Back in 1972 after Nixon’s landslide re-election Pauline Kael, the film critic at the time for the New Yorker magazine allegedly quipped “I can’t believe Nixon won. I don’t know anyone who voted for him.” While it’s a matter of debate if she actually said this, the point is still clear—sometimes we let our own circumstances and biases cloud our interpretation of data.
For instance we were listening to one market prognosticator that said that he thought that we might be seeing a new level of frugality among consumers that we have not seen in several decades, which might explain some of the recent data and resulting market action. While we believe that the consumer is more cautious than in time’s past, we also think that the data has reflected consumer caution for a while. Why the discrepancy? In our observation since us investment types make our living in part off the performance of the market, sometimes we confuse a rising market with rising fortunes for Americans in general. Therefore it can be easy therefore to neglect data that contradicts our own personal experiences even though it might not reflect what the rest of the country is experiencing.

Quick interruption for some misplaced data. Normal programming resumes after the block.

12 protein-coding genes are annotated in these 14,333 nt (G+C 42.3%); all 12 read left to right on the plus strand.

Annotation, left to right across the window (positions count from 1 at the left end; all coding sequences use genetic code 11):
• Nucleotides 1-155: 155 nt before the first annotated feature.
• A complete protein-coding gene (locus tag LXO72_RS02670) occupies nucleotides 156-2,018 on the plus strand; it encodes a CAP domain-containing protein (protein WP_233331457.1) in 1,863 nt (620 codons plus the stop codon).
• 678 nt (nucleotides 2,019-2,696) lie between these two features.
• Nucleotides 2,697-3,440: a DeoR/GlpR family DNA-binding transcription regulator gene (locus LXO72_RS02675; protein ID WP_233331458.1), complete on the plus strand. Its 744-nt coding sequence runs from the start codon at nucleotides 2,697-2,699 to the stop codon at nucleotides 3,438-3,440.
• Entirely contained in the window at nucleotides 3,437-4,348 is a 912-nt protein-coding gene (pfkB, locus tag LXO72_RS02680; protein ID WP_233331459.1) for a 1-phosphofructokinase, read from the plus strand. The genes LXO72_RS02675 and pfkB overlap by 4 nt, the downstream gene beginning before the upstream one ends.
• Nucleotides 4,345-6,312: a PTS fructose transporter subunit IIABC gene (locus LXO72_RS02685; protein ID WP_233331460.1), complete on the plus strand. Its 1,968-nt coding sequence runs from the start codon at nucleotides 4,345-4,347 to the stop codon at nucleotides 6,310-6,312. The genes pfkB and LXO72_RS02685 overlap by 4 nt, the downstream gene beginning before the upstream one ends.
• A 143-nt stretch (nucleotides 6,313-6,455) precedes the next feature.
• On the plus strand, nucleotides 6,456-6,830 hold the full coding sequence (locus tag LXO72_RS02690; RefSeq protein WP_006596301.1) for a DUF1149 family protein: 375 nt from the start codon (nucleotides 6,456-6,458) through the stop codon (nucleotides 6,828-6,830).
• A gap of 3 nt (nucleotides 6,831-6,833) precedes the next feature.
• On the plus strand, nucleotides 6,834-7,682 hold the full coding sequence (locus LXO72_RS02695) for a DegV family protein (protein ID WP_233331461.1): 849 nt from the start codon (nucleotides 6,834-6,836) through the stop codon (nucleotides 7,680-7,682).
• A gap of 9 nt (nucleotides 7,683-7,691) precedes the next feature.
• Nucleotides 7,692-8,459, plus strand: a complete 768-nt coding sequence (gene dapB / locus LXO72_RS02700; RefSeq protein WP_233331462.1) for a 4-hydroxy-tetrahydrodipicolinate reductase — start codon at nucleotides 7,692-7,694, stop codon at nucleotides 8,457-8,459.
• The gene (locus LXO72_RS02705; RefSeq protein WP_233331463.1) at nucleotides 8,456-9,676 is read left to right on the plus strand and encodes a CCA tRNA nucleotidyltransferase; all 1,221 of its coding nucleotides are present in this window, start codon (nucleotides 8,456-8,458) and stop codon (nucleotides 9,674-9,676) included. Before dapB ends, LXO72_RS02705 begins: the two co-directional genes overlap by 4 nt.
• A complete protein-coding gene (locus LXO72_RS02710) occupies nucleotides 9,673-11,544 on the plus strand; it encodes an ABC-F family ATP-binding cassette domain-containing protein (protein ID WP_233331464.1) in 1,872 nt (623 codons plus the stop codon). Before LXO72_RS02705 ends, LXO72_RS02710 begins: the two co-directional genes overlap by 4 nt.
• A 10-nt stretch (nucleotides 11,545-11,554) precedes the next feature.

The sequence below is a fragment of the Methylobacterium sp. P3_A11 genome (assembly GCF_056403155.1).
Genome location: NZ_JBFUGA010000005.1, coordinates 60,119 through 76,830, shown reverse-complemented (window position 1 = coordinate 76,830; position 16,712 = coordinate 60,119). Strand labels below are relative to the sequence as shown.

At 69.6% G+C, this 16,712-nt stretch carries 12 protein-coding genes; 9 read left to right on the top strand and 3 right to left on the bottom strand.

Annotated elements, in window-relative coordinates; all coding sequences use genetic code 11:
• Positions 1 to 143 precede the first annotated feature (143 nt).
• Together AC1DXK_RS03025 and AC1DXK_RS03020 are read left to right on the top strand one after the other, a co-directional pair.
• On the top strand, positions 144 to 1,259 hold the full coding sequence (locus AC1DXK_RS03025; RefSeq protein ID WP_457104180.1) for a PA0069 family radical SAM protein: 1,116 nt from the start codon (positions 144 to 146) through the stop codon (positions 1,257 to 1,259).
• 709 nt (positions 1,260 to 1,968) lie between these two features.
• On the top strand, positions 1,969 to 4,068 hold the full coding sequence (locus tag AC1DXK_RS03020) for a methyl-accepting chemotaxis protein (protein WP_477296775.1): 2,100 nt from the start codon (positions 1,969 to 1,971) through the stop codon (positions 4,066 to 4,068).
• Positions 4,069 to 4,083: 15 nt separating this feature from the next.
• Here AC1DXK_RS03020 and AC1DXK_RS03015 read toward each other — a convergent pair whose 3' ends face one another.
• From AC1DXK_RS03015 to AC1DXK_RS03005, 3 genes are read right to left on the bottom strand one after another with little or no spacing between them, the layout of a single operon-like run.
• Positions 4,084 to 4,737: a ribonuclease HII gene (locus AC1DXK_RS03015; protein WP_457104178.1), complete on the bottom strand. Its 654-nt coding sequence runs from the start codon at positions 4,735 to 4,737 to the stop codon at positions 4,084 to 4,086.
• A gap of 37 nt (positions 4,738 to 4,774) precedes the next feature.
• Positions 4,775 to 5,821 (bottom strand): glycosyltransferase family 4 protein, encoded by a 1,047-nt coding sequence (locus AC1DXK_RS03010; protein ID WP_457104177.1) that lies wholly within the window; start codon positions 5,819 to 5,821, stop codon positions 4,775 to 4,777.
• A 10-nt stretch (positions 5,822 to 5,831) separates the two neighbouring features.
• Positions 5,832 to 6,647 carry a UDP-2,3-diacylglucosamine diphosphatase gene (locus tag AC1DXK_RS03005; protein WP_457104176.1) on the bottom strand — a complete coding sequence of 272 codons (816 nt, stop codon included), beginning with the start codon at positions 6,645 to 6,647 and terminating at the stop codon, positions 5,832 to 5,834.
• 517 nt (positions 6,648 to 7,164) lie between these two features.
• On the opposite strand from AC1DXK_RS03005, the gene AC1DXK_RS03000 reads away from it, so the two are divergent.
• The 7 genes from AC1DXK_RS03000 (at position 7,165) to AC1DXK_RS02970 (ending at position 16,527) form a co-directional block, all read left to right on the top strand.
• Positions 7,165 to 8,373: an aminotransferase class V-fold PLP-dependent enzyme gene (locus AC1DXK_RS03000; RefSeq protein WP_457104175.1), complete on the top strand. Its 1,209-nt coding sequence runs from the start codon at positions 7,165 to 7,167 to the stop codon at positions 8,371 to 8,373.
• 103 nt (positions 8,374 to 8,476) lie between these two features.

One such brief example may be comparing the New York Wall Street bonus average per employee to that of various income level increases in the United States. While the bonus of the average Wall Streeter has remained relatively strong as of late, the real median household income has not been as robust. While admittedly the latter is inflation adjusted, one gets the general idea. Plus we haven’t seen much of inflation the last several years. Plus GDP data has been arguably mundane the past few years.
NYC Wall Street Bonus Compensation, % of Total Compensation
Real Median Household Income in the United States
Gross Domestic Product
Therefore sometimes we investors might have to be cautious in interpreting a strong market with a strong consumer or a strong economy.